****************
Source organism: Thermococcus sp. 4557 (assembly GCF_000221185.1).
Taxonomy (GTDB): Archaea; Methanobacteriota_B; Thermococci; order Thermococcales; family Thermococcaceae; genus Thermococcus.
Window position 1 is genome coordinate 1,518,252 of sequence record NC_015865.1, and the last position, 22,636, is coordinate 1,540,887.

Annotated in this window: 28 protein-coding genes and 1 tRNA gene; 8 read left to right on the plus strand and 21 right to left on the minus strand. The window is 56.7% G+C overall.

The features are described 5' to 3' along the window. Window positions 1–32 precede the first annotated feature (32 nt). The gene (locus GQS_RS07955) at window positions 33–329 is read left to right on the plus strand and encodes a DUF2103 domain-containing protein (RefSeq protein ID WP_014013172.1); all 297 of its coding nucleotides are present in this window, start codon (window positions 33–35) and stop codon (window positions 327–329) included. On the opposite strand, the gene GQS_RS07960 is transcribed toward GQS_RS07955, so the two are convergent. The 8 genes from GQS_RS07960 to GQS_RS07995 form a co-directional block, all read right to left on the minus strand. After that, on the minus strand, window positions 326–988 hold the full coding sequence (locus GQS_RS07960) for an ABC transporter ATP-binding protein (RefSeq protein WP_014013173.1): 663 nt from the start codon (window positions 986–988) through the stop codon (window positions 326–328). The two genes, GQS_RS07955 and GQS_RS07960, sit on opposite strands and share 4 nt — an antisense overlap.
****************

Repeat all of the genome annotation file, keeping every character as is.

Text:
Source organism: Thermococcus sp. 4557 (assembly GCF_000221185.1).
Taxonomy (GTDB): Archaea; Methanobacteriota_B; Thermococci; order Thermococcales; family Thermococcaceae; genus Thermococcus.
Window position 1 is genome coordinate 1,518,252 of sequence record NC_015865.1, and the last position, 22,636, is coordinate 1,540,887.

Annotated in this window: 28 protein-coding genes and 1 tRNA gene; 8 read left to right on the plus strand and 21 right to left on the minus strand. The window is 56.7% G+C overall.

The features are described 5' to 3' along the window. Window positions 1–32 precede the first annotated feature (32 nt). The gene (locus GQS_RS07955) at window positions 33–329 is read left to right on the plus strand and encodes a DUF2103 domain-containing protein (RefSeq protein ID WP_014013172.1); all 297 of its coding nucleotides are present in this window, start codon (window positions 33–35) and stop codon (window positions 327–329) included. On the opposite strand, the gene GQS_RS07960 is transcribed toward GQS_RS07955, so the two are convergent. The 8 genes from GQS_RS07960 to GQS_RS07995 form a co-directional block, all read right to left on the minus strand. After that, on the minus strand, window positions 326–988 hold the full coding sequence (locus GQS_RS07960) for an ABC transporter ATP-binding protein (RefSeq protein WP_014013173.1): 663 nt from the start codon (window positions 986–988) through the stop codon (window positions 326–328). The two genes, GQS_RS07955 and GQS_RS07960, sit on opposite strands and share 4 nt — an antisense overlap.